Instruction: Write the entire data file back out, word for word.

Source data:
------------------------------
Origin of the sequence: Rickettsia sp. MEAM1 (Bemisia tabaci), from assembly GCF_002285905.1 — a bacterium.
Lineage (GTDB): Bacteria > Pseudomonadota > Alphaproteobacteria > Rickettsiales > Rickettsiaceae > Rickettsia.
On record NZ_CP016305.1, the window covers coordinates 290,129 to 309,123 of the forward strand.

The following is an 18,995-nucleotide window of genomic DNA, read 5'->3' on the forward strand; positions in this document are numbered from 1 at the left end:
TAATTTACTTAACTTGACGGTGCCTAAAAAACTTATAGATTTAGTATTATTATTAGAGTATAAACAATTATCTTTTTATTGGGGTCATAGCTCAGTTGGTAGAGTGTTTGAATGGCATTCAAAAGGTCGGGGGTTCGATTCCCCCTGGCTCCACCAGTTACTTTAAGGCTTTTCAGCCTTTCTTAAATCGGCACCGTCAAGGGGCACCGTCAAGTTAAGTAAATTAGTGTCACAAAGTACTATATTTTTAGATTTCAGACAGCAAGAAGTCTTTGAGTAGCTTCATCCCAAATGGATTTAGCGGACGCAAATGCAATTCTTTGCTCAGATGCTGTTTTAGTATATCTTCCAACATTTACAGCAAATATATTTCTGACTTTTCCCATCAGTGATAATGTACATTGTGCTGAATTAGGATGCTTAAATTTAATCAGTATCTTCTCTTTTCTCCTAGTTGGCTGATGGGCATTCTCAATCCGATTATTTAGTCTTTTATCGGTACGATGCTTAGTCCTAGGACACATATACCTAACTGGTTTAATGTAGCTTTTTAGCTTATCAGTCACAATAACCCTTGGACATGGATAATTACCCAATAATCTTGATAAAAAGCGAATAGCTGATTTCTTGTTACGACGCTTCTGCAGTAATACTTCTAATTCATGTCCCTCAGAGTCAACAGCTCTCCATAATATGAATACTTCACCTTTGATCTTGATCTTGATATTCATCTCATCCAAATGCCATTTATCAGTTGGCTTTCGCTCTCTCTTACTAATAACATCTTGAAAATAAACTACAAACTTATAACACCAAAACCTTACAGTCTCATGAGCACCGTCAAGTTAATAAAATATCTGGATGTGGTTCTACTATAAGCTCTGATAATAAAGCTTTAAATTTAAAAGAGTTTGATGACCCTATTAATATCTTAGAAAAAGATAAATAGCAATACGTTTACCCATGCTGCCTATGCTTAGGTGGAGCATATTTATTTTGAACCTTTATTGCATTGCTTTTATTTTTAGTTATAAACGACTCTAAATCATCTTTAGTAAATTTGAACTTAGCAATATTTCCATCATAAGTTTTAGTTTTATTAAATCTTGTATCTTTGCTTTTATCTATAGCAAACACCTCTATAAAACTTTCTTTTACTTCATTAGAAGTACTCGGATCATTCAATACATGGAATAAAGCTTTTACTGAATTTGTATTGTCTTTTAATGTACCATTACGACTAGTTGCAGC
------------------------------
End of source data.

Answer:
Origin of the sequence: Rickettsia sp. MEAM1 (Bemisia tabaci), from assembly GCF_002285905.1 — a bacterium.
Lineage (GTDB): Bacteria > Pseudomonadota > Alphaproteobacteria > Rickettsiales > Rickettsiaceae > Rickettsia.
On record NZ_CP016305.1, the window covers coordinates 290,129 to 309,123 of the forward strand.

The following is an 18,995-nucleotide window of genomic DNA, read 5'->3' on the forward strand; positions in this document are numbered from 1 at the left end:
TAATTTACTTAACTTGACGGTGCCTAAAAAACTTATAGATTTAGTATTATTATTAGAGTATAAACAATTATCTTTTTATTGGGGTCATAGCTCAGTTGGTAGAGTGTTTGAATGGCATTCAAAAGGTCGGGGGTTCGATTCCCCCTGGCTCCACCAGTTACTTTAAGGCTTTTCAGCCTTTCTTAAATCGGCACCGTCAAGGGGCACCGTCAAGTTAAGTAAATTAGTGTCACAAAGTACTATATTTTTAGATTTCAGACAGCAAGAAGTCTTTGAGTAGCTTCATCCCAAATGGATTTAGCGGACGCAAATGCAATTCTTTGCTCAGATGCTGTTTTAGTATATCTTCCAACATTTACAGCAAATATATTTCTGACTTTTCCCATCAGTGATAATGTACATTGTGCTGAATTAGGATGCTTAAATTTAATCAGTATCTTCTCTTTTCTCCTAGTTGGCTGATGGGCATTCTCAATCCGATTATTTAGTCTTTTATCGGTACGATGCTTAGTCCTAGGACACATATACCTAACTGGTTTAATGTAGCTTTTTAGCTTATCAGTCACAATAACCCTTGGACATGGATAATTACCCAATAATCTTGATAAAAAGCGAATAGCTGATTTCTTGTTACGACGCTTCTGCAGTAATACTTCTAATTCATGTCCCTCAGAGTCAACAGCTCTCCATAATATGAATACTTCACCTTTGATCTTGATCTTGATATTCATCTCATCCAAATGCCATTTATCAGTTGGCTTTCGCTCTCTCTTACTAATAACATCTTGAAAATAAACTACAAACTTATAACACCAAAACCTTACAGTCTCATGAGCACCGTCAAGTTAATAAAATATCTGGATGTGGTTCTACTATAAGCTCTGATAATAAAGCTTTAAATTTAAAAGAGTTTGATGACCCTATTAATATCTTAGAAAAAGATAAATAGCAATACGTTTACCCATGCTGCCTATGCTTAGGTGGAGCATATTTATTTTGAACCTTTATTGCATTGCTTTTATTTTTAGTTATAAACGACTCTAAATCATCTTTAGTAAATTTGAACTTAGCAATATTTCCATCATAAGTTTTAGTTTTATTAAATCTTGTATCTTTGCTTTTATCTATAGCAAACACCTCTATAAAACTTTCTTTTACTTCATTAGAAGTACTCGGATCATTCAATACATGGAATAAAGCTTTTACTGAATTTGTATTGTCTTTTAATGTACCATTACGACTAGTTGCAGC